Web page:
Kaepernick had been quietly sitting during the anthem for several weeks, but on Aug. 26, 2016 he told a reporter why he was sitting, and more than a year later, the issue has become more convoluted and divisive than ever before. After discussing the method of his protest with Green Beret and NFL long snapper Nate Boyer, Kaepernick decided to begin kneeling rather than sitting in an effort to avoid disrespecting the military charged with defending the country.
Few postures are more reverent, reflective, respectful, and in a sense submissive, than kneeling; and yet many Americans still find his carefully contemplated, non-violent direct action incredibly disrespectful.
In his 2016 open letter to Kaepernick in the Army Times, Boyer articulated the perspective of a service member eloquently. He was open to acknowledge how seeing a teammate sitting during the anthem hurt him. But at the same time, his ability to empathize with Kaepernick’s stance allowed him to put fighting on the back burner and to listen with an open heart.
“I’m not judging you for standing up for what you believe in. It’s your inalienable right. What you are doing takes a lot of courage, and I’d be lying if I said I knew what it was like to walk around in your shoes,” Boyer wrote. “I’ve never had to deal with prejudice because of the color of my skin, and for me to say I can relate to what you’ve gone through is as ignorant as someone who’s never been in a combat zone telling me they understand what it’s like to go to war.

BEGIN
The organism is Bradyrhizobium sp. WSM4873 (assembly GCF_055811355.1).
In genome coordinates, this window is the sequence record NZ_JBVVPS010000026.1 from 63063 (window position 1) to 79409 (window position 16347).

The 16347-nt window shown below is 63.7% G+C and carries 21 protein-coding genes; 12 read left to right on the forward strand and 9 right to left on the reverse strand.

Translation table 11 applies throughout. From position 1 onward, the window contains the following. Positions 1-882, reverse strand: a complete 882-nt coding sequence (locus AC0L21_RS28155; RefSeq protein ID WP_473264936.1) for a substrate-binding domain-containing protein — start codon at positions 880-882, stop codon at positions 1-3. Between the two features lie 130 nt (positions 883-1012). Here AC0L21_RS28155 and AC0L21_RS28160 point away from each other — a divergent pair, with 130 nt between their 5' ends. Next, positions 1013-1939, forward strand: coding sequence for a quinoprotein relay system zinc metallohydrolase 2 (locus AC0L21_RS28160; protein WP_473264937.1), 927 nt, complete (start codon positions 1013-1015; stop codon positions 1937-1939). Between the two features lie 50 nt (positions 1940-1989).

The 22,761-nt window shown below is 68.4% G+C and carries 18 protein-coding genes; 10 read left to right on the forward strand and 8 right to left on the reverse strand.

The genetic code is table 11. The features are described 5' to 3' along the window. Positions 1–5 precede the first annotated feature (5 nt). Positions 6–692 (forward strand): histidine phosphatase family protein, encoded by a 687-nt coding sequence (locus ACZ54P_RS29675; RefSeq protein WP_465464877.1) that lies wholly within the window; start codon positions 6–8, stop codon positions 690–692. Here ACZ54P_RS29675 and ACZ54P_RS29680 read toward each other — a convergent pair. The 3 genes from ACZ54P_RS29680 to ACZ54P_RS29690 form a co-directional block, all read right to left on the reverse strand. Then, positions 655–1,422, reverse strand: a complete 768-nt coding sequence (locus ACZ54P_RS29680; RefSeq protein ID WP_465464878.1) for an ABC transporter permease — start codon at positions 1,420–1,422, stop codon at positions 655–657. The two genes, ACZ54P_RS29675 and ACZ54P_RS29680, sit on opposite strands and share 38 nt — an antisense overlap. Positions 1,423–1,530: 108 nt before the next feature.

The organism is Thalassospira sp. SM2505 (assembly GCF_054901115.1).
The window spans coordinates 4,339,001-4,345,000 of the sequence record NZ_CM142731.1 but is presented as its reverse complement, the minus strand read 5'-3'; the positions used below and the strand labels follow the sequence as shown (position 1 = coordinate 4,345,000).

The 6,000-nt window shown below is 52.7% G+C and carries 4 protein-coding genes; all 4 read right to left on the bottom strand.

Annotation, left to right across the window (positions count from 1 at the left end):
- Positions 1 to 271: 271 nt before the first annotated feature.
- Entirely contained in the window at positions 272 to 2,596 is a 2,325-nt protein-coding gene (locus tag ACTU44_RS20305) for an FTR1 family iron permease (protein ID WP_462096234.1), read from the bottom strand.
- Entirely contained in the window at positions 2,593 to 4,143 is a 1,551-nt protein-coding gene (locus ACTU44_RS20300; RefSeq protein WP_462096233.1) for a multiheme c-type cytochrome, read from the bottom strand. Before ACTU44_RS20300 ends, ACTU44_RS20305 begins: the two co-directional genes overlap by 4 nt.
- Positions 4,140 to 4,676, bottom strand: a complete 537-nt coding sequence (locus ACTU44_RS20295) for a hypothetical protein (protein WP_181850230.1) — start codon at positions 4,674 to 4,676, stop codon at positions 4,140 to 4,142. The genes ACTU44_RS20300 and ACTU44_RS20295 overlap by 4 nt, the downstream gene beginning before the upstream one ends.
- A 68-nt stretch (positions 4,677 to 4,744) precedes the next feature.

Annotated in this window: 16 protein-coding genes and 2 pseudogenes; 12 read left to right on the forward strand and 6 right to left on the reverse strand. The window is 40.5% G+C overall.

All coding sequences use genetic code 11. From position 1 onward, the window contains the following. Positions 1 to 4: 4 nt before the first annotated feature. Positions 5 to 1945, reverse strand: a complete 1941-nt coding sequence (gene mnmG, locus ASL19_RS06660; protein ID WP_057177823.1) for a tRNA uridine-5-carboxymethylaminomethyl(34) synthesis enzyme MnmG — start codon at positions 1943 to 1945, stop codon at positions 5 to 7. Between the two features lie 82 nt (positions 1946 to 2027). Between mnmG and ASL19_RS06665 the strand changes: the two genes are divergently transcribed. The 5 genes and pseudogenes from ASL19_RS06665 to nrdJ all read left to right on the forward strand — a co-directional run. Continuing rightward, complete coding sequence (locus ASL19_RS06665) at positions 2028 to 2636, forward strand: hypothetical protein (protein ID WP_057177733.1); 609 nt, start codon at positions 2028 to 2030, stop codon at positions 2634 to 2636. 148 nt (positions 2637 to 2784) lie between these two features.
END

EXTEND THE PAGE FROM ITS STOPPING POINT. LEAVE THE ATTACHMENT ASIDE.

“There are already plenty people fighting fire with fire, and it’s just not helping anyone or anything. So I’m just going to keep listening, with an open mind. I look forward to the day you're inspired to once again stand during our national anthem. I'll be standing right there next to you. Keep on trying … De Oppresso Liber.”
So today, instead of talking about rampant social and racial injustice, we are talking about whether or not people should be forced to stand during a song. I know many readers will disagree with me, and that’s ok. In this country we are free to disagree, but my hope is that even if you disagree, you will still take the time to listen to others and contemplate these complicated issues.
I wish there were coaches in the NFL like the San Antonio Spurs head coach Gregg Popovich. He offered one of the most insightful commentaries any white person has been able to articulate on the subject.
"Obviously, race is the elephant in the room, and we all understand that,” Popovich said. “Unless it is talked about constantly, it's not going to get better. ... 'Oh, that again. They pulled the race card again. Why do we have to talk about that?' Well, because it's uncomfortable. There has to be an uncomfortable element in the discourse for anything to change, whether it's the LGBT community or women's suffrage, race, it doesn't matter.